Thoughtful Americans are surely humiliated by the demeaning spectacle of America and Michigan riding free, counting on Canada’s chequebook to get this vital project built while they concern themselves with more urgent issues, like building a grand new home for the Red Wings.

Yes, our federal government’s financial backstopping was instrumental in bringing Michigan public opinion on board at a critical stage in the approval process. Free money from the Great White North. With no risks and no conditions. Who the heck says no to that offer?

And yet here we are, deep into the process, waiting for a foot-dragging and seemingly disinterested Washington to commit $250 million to build a customs plaza in Detroit to service traffic over the new bridge.

Meanwhile, Canada, with fewer people than California and a devalued currency, is spending eight times as much, something like $2 billion, to build the international bridge, acquire properties in Detroit and pay for connecting roads.

We’re doing their job. How did it come to this? How did a nation once labelled the planet’s sole remaining superpower, chest-thumping victor in the Cold War, become a country that can’t or won’t pay its fair share of a new link on one of the world’s busiest trade corridors?

Say what you will about Stephen Harper and company, but this Conservative regime has been shrewd, visionary and remarkably generous in its unwavering commitment to seeing this border project completed.

They have nothing to gain politically in Windsor, a Conservative wasteland, but they see the long-term picture and understand the immense value to Canada of streamlined cross-border commercial traffic.

Why can’t Washington see this? Why hasn’t the Obama administration been a full partner with Canada in getting this done? Why aren’t they splitting costs 50-50?

Surely a country that squandered $800 billion to $4 trillion (depending on which study you believe) on the Iraq War fiasco, including massive infrastructure investments, could find a billion for a bridge to its closest neighbour.

What happened to the America that built the Panama Canal, sent men to the moon and had the resources and foresight to sponsor a ravaged Europe’s reconstruction after the Second World War?

What became of the wartime America that, under threat of invasion from Japan, built the 2,700-km Alaska Highway through swamps and muskeg, over jagged mountains and across raging rivers, in less than eight months? Work began on March 8, 1942 and was finished that October. That was an America that believed in itself.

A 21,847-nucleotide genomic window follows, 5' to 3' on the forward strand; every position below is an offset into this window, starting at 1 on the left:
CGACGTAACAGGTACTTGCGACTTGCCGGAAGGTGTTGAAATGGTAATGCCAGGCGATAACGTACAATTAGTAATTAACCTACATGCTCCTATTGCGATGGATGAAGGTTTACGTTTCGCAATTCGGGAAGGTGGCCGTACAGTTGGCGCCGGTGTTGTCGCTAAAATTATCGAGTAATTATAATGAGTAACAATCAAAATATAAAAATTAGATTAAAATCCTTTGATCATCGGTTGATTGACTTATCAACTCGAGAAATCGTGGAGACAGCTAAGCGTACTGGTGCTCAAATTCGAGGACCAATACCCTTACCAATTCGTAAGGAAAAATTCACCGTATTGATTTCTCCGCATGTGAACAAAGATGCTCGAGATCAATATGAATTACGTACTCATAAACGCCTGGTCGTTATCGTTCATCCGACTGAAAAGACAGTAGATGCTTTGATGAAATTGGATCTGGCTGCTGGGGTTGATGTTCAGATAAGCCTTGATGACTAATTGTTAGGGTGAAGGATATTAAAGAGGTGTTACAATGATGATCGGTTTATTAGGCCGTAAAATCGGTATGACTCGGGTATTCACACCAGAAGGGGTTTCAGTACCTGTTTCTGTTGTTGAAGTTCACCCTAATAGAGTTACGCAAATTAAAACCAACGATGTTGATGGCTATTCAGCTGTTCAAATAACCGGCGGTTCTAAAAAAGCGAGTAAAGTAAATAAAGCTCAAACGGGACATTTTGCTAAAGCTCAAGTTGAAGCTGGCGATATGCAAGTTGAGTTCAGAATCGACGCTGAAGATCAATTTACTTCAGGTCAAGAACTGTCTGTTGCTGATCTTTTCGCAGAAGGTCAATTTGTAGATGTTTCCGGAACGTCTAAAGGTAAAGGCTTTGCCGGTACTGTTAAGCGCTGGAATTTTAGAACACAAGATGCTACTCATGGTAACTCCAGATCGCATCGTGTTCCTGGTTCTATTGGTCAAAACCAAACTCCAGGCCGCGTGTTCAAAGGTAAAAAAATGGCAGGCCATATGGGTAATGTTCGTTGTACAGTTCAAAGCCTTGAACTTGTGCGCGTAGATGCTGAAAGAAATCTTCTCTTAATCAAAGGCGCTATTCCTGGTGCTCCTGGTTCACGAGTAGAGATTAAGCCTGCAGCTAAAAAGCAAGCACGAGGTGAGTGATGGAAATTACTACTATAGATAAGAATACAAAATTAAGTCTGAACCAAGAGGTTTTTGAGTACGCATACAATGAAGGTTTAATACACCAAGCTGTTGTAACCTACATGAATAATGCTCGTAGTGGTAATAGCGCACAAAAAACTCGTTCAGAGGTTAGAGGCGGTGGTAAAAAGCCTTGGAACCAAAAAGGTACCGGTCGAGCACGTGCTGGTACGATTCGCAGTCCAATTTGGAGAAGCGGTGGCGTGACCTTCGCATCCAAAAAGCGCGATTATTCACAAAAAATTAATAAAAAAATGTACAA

What would Dwight Eisenhower, two-term president and former Allied supreme commander, think of this dithering over a single bridge across a mile of calm water? This guy presided over a D-Day invasion so complex it included shipping entire harbours from England to Normandy.

In 1956 Eisenhower took time out from his golf craze to authorize construction of the National System of Interstate and Defence Highways. A quarter-century and $131 billion later, the U.S. could boast of the “greatest public works project in history” with a staggering 46,000-plus miles of interstate highways.

And this bunch can’t see their way clear to building a bridge and a short stretch of road connecting to one of those interstates? How sad is that?

This is a different America. Hobbled by $17 trillion in debt and with a Capitol paralyzed by bitter partisan gridlock, it’s a diminished country. Its space shuttles are parked in museums while American astronauts hitch rides to the space station on Russian rockets.

It’s great that Canada, on the cusp of a balanced budget, is in a position to take the lead on DRIC. But it would be nice, given the once all-important lessons of 9-11, if we could get a bit more help from the folks next door.

Originally posted by The Windsor Star

Land acquisition next step in building bridge from Detroit to Canada

By David Muller | mlive.com

DETROIT, MI The next step in building a second, international bridge between Detroit and Windsor, Ontario will be for the state to begin acquiring land, though that process is not likely to begin until 2014 at the earliest.

A spokesman for Gov. Rick Snyder’s office said that for the New International Trade Crossing* to move forward, a Memorandum of Understanding for how the land acquisition process will proceed still needs to be worked out with Canada.

The bridge is estimated to cost $2.15 billion as of 2009, and the Canadian government – keen on easing traffic flow in Windsor – has committed $550 million to cover any of Michigan’s cost on the project.

The project is tentatively scheduled to be complete in seven years. The bridge will connect Interstate 75 in Detroit with Canada’s Highway 401 in Windsor.